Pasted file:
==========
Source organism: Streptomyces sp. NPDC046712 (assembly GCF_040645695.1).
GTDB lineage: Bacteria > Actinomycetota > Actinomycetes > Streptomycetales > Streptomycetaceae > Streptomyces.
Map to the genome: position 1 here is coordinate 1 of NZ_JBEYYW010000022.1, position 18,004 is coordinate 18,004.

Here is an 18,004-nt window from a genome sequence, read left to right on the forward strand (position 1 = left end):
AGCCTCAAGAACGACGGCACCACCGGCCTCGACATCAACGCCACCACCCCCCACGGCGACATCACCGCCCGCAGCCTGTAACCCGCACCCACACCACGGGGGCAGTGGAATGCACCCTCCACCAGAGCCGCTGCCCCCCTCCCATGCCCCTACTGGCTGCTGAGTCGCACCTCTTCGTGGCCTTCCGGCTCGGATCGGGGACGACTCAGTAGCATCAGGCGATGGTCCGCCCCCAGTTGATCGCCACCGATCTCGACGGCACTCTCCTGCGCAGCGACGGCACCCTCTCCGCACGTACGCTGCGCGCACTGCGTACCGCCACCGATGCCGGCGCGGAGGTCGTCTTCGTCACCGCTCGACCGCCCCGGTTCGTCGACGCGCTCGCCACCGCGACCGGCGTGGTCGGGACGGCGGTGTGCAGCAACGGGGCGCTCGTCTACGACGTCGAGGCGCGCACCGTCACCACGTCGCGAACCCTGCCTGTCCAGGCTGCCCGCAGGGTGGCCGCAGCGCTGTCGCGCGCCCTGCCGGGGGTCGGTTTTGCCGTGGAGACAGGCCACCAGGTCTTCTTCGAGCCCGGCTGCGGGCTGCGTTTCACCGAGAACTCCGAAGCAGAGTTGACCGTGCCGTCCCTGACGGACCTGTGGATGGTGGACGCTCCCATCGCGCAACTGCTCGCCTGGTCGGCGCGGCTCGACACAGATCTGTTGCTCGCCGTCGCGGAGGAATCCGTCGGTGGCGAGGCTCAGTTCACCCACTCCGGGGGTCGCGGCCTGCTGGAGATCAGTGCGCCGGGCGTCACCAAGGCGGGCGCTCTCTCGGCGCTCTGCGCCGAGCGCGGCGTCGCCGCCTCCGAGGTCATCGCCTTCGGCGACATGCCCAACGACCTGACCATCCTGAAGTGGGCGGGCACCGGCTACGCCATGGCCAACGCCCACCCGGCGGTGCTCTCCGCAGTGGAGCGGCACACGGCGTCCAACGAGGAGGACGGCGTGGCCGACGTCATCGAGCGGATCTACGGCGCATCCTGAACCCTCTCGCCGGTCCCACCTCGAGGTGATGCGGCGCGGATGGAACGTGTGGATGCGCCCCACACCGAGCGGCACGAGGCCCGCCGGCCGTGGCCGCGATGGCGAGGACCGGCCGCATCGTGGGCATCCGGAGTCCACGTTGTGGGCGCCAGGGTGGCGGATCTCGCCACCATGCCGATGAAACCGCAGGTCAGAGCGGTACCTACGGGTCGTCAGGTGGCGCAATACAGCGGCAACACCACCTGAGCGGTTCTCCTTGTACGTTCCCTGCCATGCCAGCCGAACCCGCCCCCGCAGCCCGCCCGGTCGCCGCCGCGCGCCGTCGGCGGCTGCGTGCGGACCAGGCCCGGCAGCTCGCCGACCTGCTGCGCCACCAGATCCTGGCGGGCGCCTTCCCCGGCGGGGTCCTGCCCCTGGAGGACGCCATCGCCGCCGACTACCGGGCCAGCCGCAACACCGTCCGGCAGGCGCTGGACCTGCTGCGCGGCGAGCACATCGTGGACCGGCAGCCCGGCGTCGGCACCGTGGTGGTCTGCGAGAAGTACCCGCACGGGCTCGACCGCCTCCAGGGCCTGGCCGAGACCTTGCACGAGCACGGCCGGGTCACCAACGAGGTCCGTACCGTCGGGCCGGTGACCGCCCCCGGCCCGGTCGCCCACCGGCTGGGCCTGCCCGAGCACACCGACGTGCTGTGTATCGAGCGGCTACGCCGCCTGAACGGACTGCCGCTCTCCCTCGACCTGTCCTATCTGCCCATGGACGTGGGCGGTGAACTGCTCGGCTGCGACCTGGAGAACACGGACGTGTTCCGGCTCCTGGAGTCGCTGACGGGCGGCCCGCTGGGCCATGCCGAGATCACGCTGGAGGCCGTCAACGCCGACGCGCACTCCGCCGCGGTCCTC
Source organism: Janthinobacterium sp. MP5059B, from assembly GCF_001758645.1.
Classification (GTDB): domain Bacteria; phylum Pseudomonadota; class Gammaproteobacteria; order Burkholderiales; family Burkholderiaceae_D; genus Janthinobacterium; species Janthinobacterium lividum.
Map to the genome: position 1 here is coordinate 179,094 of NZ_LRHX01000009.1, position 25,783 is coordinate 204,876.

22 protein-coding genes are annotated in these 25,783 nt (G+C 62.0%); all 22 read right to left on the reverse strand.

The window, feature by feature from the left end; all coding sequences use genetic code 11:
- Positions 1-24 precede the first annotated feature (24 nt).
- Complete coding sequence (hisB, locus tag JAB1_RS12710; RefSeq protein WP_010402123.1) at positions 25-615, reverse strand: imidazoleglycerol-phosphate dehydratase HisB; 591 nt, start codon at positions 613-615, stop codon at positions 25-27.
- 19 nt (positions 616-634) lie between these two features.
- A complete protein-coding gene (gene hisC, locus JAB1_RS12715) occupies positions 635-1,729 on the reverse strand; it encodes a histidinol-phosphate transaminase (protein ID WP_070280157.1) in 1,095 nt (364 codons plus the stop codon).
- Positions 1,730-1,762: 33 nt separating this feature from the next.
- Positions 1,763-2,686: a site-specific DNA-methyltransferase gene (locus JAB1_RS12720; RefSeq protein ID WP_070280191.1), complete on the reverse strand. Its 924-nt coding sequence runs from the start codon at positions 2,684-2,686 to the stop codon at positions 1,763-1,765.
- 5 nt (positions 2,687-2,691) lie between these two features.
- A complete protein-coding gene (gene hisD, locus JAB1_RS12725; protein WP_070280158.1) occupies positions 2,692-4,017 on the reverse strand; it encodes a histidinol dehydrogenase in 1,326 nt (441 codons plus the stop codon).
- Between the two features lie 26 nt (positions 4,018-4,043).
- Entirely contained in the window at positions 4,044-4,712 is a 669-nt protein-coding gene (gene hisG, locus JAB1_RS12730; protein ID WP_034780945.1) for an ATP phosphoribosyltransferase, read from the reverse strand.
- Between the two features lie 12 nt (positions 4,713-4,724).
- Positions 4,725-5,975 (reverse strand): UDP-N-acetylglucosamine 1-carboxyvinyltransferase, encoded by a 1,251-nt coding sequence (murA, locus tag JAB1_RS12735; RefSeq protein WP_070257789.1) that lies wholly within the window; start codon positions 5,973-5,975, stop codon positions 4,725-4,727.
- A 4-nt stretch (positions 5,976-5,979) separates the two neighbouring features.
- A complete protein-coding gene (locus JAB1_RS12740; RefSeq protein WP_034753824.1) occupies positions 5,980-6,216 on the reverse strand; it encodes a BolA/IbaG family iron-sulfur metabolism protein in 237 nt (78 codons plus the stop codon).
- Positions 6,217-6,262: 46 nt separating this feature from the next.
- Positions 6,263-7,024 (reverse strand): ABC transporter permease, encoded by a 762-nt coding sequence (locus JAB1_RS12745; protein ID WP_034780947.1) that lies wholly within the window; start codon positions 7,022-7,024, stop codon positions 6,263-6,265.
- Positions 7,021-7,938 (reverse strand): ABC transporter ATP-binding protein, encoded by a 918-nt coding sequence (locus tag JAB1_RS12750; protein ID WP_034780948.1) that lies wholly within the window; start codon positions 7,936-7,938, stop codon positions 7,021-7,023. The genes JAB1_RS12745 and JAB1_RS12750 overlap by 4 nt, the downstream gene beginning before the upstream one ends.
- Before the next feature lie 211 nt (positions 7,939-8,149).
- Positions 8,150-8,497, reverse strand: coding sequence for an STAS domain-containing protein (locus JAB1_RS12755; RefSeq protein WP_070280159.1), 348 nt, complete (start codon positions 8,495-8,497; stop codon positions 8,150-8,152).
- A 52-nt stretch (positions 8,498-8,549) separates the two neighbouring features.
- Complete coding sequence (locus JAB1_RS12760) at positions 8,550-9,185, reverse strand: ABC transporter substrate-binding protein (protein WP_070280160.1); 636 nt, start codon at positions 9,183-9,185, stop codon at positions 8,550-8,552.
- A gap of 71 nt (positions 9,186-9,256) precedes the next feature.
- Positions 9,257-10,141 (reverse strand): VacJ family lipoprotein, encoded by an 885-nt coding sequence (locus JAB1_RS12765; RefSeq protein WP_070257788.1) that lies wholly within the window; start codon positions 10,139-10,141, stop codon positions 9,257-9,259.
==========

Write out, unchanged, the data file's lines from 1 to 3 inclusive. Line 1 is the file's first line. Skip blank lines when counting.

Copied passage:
Source organism: Streptomyces sp. NPDC046712 (assembly GCF_040645695.1).
GTDB lineage: Bacteria > Actinomycetota > Actinomycetes > Streptomycetales > Streptomycetaceae > Streptomyces.
Map to the genome: position 1 here is coordinate 1 of NZ_JBEYYW010000022.1, position 18,004 is coordinate 18,004.